copyright 2008 Stephan Huller
by Rory Boid (personal correspondence)
The order of events favours putting Garmon in the 2nd c. A.D., but will support a date in the early 4th c. The argument that there is no record of a ban on circumcision at any other time than under Commodus is telling. But this was not a ban on circumcision alone, but an attempt at wiping all religious practice out. (See the Arabic Book of Joshua, ch. XLIX). Precisely this is what was attempted under Commodus starting in 180 A.D. But what then are we to do with the names of the two Roman emperors? The names are apparently Decius followed by Constantius. Here is the evidence. But first, a warning about how to read the names in A.F. The Arabic spelling is a straight transcription of the original ARAMAIC spelling, so the names are to be read according to the spelling system of ARAMAIC, not Arabic. I would have thought this to be obvious, but I see that numerous authors miss this fact. The first name is written DHYQHWS The H in Aramaic spelling is a separator between two vowels. Read DQYHWS pronounced Dekios. The second name is spelt T.YHWS (You will see Tahus and so on in books. First, Jamgotchian has pointed out that although the spelling in all mss. known to Vilmar is T.HWS, the St. Petersburg Fragments preserve the original T.YHWS (Loss of Y after T. is almost inevitable in Arabic script if a word is not understood). Second, the spelling is ARAMAIC, not Arabic, so the pronunciation intended must be [teos] or [tios]. I think this must be short for Konstantios (Constantius). Garmon was an official under this [tios]. At first I was sorely tempted to think that A.F. could have inserted these two names of Roman emperors, but the consistenty honesty of his work makes that impossible. What if he the attempt at wiping Christianity out altogether under Decius and even more so under Constantius included an attempt at wiping Samaritanism out in Palestine? This might help explain why Germanos was sympathetic to the Samaritans. But what would be the motive behind such an attempt? And is there any evidence?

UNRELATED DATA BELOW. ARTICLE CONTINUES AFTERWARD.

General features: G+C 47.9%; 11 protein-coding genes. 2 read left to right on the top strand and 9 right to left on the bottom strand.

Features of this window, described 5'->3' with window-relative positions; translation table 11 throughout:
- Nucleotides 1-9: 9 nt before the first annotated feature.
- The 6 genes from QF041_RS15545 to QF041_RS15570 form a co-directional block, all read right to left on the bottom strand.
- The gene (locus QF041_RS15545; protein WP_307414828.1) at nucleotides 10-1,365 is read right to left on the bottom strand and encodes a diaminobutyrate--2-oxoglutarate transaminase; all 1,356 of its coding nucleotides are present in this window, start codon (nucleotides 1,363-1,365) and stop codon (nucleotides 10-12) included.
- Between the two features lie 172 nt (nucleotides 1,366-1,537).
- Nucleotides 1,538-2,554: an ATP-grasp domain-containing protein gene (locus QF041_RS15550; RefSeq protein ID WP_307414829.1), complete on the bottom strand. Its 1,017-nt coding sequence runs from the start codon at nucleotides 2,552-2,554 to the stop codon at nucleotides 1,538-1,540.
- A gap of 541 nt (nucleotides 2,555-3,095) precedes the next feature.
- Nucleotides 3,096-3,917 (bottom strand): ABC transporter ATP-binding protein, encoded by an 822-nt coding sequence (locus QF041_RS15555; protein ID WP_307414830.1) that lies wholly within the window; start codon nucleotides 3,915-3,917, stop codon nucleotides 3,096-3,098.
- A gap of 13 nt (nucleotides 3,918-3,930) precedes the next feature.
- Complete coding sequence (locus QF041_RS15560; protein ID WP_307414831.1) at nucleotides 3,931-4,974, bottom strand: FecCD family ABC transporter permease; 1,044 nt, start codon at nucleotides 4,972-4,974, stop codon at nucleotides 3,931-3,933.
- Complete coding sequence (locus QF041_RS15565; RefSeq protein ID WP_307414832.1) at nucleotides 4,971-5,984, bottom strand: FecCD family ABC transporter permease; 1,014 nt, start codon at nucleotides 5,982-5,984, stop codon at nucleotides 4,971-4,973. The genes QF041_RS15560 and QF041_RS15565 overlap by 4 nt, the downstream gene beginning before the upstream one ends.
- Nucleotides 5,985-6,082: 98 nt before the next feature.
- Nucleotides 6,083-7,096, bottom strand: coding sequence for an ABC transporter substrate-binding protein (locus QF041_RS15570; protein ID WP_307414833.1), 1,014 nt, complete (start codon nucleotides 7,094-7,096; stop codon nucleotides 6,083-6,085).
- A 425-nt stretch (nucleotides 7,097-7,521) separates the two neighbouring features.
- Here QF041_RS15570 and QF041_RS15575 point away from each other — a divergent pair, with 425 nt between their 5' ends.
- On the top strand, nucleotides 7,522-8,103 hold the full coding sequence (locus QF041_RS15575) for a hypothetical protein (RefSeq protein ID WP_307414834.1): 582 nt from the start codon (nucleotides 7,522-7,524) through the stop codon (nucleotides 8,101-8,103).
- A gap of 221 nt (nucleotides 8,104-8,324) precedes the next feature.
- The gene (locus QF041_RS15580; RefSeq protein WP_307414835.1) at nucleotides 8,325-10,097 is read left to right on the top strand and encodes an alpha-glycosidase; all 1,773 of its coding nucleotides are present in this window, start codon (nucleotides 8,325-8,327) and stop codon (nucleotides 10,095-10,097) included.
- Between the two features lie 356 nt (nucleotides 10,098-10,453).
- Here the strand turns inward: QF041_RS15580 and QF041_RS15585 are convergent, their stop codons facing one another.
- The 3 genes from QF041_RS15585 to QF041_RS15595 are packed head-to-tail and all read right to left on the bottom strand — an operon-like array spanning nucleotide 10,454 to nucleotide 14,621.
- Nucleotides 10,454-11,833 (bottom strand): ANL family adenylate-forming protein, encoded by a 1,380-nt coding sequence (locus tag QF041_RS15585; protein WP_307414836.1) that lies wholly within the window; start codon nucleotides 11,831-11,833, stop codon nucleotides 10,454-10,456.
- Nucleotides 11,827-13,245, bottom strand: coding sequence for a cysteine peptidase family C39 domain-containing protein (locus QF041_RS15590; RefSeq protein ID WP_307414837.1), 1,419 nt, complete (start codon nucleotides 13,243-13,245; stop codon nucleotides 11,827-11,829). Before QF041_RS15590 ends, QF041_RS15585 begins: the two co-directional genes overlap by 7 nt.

Montgomery was not the first to identify Garmon with the Bishop Germanus. (Known in French as St. Germain, as in the Boulevard St. Germain, which as I recall leads to the department store La Samaritaine). It was J. G. W. Juynboll, in 1848, in his edition of the Arabic Book of Joshua (Chronicon Samaritanum, cui Titulus est Liber Josuae, Leiden [where else?], 1848). He points out that in this book (but not in A.F.), he is called a prelate, Arabic qissîs, that is, a person of any degree of ordination, so he could have been a deacon at the time, not necessarily a priest. He is called wakîl, an official, as well. A.F. has nothing at all about his religious position. He calls Garmon wakîl and h.âris, a guard, and says he kept the High Priest’s house under guard. The addition at the end of the circumcision liturgy calls him in Aramaic [âsûra], literally a gaoler. However, the guard over the High Priest would not have been an ordinary person. A guess would be that the term in the Book of Joshua is anachronistic, in that Garmon was secretly a Christian and a deacon at the time, but was employed as a local governor.
I conclude that Garmon is the person later known as Bishop of Neapolis, present at the Council of Nicaea twenty years later, and now known as St. Germanus. This means we need to work out why there was an attempt at wiping Samaritanism out along with Christianity, and we have to find the documentation. This won’t be a simple ban on circumcision.
copyright 2008 Stephan Huller